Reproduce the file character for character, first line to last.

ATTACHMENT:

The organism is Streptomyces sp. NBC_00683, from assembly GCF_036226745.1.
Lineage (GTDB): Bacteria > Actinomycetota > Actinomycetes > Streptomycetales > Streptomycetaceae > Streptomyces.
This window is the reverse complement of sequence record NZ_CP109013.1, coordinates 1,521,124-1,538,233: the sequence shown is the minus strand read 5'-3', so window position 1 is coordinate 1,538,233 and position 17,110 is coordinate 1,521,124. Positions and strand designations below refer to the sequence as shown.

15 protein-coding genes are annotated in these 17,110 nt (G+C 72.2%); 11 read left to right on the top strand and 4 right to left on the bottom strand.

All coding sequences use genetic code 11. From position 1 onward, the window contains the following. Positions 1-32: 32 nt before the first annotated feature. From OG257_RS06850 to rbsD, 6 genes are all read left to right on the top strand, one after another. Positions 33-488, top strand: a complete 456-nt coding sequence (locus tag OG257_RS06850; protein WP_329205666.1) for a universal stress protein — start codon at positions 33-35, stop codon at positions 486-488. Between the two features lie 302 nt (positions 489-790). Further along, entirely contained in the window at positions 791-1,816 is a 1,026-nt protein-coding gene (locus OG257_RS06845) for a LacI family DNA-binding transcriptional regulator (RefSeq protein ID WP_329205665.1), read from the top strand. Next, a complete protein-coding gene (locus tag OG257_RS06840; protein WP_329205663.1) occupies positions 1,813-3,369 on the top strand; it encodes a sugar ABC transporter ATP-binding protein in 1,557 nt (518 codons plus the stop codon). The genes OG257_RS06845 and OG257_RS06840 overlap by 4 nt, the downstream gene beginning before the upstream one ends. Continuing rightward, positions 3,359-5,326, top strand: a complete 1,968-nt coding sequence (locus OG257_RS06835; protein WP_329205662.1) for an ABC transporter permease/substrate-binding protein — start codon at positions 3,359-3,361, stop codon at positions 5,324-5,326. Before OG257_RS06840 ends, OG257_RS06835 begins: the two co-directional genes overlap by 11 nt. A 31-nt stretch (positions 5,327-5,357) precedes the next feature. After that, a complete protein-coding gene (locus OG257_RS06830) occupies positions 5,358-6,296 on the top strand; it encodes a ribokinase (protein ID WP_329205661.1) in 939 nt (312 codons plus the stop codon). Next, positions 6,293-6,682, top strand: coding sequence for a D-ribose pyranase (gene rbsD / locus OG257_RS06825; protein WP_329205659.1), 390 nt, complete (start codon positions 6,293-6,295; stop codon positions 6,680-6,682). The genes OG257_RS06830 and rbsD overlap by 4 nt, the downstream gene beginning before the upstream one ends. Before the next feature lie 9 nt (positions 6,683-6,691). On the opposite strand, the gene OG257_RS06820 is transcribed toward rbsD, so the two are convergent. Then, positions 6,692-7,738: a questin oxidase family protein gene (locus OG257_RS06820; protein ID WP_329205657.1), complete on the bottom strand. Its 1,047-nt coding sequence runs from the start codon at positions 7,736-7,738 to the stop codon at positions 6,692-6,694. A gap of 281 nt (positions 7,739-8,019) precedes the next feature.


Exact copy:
The organism is Streptomyces sp. NBC_00683, from assembly GCF_036226745.1.
Lineage (GTDB): Bacteria > Actinomycetota > Actinomycetes > Streptomycetales > Streptomycetaceae > Streptomyces.
This window is the reverse complement of sequence record NZ_CP109013.1, coordinates 1,521,124-1,538,233: the sequence shown is the minus strand read 5'-3', so window position 1 is coordinate 1,538,233 and position 17,110 is coordinate 1,521,124. Positions and strand designations below refer to the sequence as shown.

15 protein-coding genes are annotated in these 17,110 nt (G+C 72.2%); 11 read left to right on the top strand and 4 right to left on the bottom strand.

All coding sequences use genetic code 11. From position 1 onward, the window contains the following. Positions 1-32: 32 nt before the first annotated feature. From OG257_RS06850 to rbsD, 6 genes are all read left to right on the top strand, one after another. Positions 33-488, top strand: a complete 456-nt coding sequence (locus tag OG257_RS06850; protein WP_329205666.1) for a universal stress protein — start codon at positions 33-35, stop codon at positions 486-488. Between the two features lie 302 nt (positions 489-790). Further along, entirely contained in the window at positions 791-1,816 is a 1,026-nt protein-coding gene (locus OG257_RS06845) for a LacI family DNA-binding transcriptional regulator (RefSeq protein ID WP_329205665.1), read from the top strand. Next, a complete protein-coding gene (locus tag OG257_RS06840; protein WP_329205663.1) occupies positions 1,813-3,369 on the top strand; it encodes a sugar ABC transporter ATP-binding protein in 1,557 nt (518 codons plus the stop codon). The genes OG257_RS06845 and OG257_RS06840 overlap by 4 nt, the downstream gene beginning before the upstream one ends. Continuing rightward, positions 3,359-5,326, top strand: a complete 1,968-nt coding sequence (locus OG257_RS06835; protein WP_329205662.1) for an ABC transporter permease/substrate-binding protein — start codon at positions 3,359-3,361, stop codon at positions 5,324-5,326. Before OG257_RS06840 ends, OG257_RS06835 begins: the two co-directional genes overlap by 11 nt. A 31-nt stretch (positions 5,327-5,357) precedes the next feature. After that, a complete protein-coding gene (locus OG257_RS06830) occupies positions 5,358-6,296 on the top strand; it encodes a ribokinase (protein ID WP_329205661.1) in 939 nt (312 codons plus the stop codon). Next, positions 6,293-6,682, top strand: coding sequence for a D-ribose pyranase (gene rbsD / locus OG257_RS06825; protein WP_329205659.1), 390 nt, complete (start codon positions 6,293-6,295; stop codon positions 6,680-6,682). The genes OG257_RS06830 and rbsD overlap by 4 nt, the downstream gene beginning before the upstream one ends. Before the next feature lie 9 nt (positions 6,683-6,691). On the opposite strand, the gene OG257_RS06820 is transcribed toward rbsD, so the two are convergent. Then, positions 6,692-7,738: a questin oxidase family protein gene (locus OG257_RS06820; protein ID WP_329205657.1), complete on the bottom strand. Its 1,047-nt coding sequence runs from the start codon at positions 7,736-7,738 to the stop codon at positions 6,692-6,694. A gap of 281 nt (positions 7,739-8,019) precedes the next feature.